Revived Lester strikes again
He dominates by keeping it simple
PHILADELPHIA - Jon Lester reduces his brilliance into a simple couple of words. "It sounds easy, it sounds dumb, but really, just trying to execute pitches," he said, as if anyone can dominate one of the game's best lineups and strike out 11 with mere fundamentals and pluck.
Jon Lester steamrolled the Phillies during his seven innings of the Red Sox' 5-2, 13-inning victory last night, doing everything he could except guarantee a win sans drama. Lester allowed two hits to lead off the second, and a run came home. After that, the Phillies may have well carried toothpicks into the batter's box. Of the final 19 batters Lester faced, he walked one and retired 18, 10 by strikeout.
In total, Lester allowed two hits and two walks while striking out 11 for the second straight game. Lester's performance was a work of art - and simply another turn on the mound.
Lester's booming number of strikeouts, he said, owes to his ability to laser fastballs over the outside edge of the plate. That opens up the entire strike zone, and hitters have no idea what's coming or where it's going - a 97-mile-per-hour fastball outside, then a curveball that drops off a table. It's called mastery.
So when Lester dived back into his rationale - "I'm going to continue to go out there and pitch." - David Ortiz, standing at the locker next to Lester, kept him honest.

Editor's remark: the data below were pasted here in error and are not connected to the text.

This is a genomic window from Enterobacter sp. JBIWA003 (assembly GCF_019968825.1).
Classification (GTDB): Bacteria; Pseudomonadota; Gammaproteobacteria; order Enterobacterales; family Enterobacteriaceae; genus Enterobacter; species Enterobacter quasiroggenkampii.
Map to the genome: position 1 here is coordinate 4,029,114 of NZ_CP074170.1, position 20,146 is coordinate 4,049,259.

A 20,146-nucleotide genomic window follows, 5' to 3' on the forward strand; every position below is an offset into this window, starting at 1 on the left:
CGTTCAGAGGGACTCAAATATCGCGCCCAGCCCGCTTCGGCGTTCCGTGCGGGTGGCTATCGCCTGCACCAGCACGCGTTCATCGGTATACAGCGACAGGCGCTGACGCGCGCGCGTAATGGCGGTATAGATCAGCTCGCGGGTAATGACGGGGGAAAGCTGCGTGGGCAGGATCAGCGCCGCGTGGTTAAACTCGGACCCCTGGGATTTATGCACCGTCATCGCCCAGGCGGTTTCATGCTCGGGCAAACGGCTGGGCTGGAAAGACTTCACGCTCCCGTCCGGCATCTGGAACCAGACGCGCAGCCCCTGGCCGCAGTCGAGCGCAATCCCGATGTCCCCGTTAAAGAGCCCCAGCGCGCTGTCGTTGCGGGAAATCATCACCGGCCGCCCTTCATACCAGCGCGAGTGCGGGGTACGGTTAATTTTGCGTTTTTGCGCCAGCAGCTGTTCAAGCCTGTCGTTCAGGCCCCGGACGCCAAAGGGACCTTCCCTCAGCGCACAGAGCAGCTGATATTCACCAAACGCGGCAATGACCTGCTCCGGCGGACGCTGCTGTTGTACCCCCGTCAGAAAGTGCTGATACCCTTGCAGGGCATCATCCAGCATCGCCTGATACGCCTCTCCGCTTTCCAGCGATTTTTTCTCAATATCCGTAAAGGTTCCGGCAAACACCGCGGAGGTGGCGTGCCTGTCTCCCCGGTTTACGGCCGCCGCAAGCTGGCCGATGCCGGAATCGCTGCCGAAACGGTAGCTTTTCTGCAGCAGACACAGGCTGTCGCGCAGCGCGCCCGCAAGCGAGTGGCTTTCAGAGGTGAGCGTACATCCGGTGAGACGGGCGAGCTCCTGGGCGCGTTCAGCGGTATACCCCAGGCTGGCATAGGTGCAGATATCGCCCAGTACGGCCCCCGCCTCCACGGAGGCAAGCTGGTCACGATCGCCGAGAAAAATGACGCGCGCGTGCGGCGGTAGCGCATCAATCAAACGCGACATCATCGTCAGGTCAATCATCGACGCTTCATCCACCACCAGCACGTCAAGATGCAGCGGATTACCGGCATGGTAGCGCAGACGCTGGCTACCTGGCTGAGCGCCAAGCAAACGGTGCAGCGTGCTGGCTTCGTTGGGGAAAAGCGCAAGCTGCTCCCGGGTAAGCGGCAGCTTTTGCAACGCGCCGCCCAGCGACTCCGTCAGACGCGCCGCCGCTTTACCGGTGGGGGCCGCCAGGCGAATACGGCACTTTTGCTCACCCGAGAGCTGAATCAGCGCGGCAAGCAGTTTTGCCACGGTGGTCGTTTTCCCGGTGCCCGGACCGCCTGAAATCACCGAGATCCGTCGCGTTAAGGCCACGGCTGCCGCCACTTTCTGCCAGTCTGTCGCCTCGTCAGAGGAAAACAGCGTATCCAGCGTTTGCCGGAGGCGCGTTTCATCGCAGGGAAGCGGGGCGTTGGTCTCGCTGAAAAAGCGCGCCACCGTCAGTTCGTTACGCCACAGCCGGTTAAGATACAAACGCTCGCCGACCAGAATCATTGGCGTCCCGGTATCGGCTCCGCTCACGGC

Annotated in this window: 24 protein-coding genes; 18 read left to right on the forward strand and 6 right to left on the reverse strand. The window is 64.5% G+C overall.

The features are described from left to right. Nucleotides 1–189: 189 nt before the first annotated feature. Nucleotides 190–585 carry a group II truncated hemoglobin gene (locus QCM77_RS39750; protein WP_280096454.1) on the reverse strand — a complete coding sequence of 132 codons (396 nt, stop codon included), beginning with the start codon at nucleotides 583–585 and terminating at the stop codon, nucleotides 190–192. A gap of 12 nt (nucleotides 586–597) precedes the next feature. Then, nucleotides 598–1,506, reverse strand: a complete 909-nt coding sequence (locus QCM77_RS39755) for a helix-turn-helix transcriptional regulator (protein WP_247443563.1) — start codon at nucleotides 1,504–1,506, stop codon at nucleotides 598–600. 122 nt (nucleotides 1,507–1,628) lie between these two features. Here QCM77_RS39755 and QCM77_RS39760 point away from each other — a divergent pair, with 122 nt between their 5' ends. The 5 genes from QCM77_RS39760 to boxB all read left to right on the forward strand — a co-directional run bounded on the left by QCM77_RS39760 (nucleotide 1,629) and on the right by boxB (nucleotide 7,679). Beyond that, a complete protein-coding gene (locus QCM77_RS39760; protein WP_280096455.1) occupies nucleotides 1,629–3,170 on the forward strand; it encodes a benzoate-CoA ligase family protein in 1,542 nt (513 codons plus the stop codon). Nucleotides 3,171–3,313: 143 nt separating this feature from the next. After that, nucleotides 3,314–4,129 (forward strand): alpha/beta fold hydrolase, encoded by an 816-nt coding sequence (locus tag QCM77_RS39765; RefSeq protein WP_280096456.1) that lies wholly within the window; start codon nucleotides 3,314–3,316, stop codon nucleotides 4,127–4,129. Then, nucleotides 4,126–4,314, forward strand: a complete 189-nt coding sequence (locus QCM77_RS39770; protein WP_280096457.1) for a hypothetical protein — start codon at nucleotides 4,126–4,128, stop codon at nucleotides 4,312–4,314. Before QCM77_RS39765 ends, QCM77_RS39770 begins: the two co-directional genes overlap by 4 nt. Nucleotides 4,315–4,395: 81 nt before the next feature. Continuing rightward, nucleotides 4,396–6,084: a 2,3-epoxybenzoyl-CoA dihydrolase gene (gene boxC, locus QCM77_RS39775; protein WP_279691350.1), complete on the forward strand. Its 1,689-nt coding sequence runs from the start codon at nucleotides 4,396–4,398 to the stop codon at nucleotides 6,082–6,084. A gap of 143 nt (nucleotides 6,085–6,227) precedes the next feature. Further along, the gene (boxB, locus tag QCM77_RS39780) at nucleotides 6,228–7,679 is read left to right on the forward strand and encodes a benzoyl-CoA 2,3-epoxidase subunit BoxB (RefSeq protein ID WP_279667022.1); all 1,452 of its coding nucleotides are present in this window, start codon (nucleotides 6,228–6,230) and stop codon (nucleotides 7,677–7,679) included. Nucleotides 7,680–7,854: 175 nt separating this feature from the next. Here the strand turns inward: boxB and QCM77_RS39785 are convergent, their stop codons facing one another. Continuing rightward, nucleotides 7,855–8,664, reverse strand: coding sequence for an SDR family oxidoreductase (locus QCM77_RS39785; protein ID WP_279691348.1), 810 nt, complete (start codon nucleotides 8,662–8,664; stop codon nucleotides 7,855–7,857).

"Tell them the truth," Ortiz said. "You're going to continue to kick [butt]."
"What he said," Lester said, cracking a smile that was almost menacing.
The early days of Lester's season, when his ERA soared, seem awfully far away now. So do the days when observers fretted about Lester's stamina or the wear and tear of last season, when he threw 237 innings on his way to becoming a bona fide ace.
"I felt strong as I do right now on Day 1," he said. "Strength hasn't been the problem or conditioning or whatever you want to call it."
Some pointed to the Verducci Effect, so named after the Sports Illustrated writer. Verducci compiled a list of pitchers who suffer regressions because of wear. Pitchers coming off a season in which they had thrown 30 or more innings than the previous season, Verducci argued with convincing statistical ammunition, were prime candidates to falter the next season. Lester, at an increase of 83 innings last year over 2007, headlined the list.
"I don't believe in those charts," Lester said. "Those guys don't play baseball. Those guys are sitting in a room doing computers. They don't understand the work you put on in the weight room, the work you put in your shoulder program in offseason training.
"I've never believed in that stuff, the whole guys sitting in a room trying to figure out how good you're trying to be. They're not out there. They're not executing pitches."
No one in baseball, perhaps, has executed them like Lester the past two starts. In 16 innings, he has allowed four hits and struck out 22. Last night, he hit one rough stretch.
In the second, Raul Ibanez singled and Shane Victorino doubled him to third. Jason Varitek pointed out that "I was coming out of my delivery," Lester said. He was trying to throw perfect pitches but by rushing his motion was losing control of his curveball. Ibanez scored on a ground out, but that was it for the Phillies.
After the second, Lester fell into a frightening rhythm. He struck out the side in the fourth and the fifth, six straight strikeouts. He overpowered the Phillies until he fired his 111th and final pitch, which he used to strike out Pedro Feliz swinging.
"I made some adjustments," Lester said. "One pitch at a time, executing pitches. I keep saying that, but it's really the focus."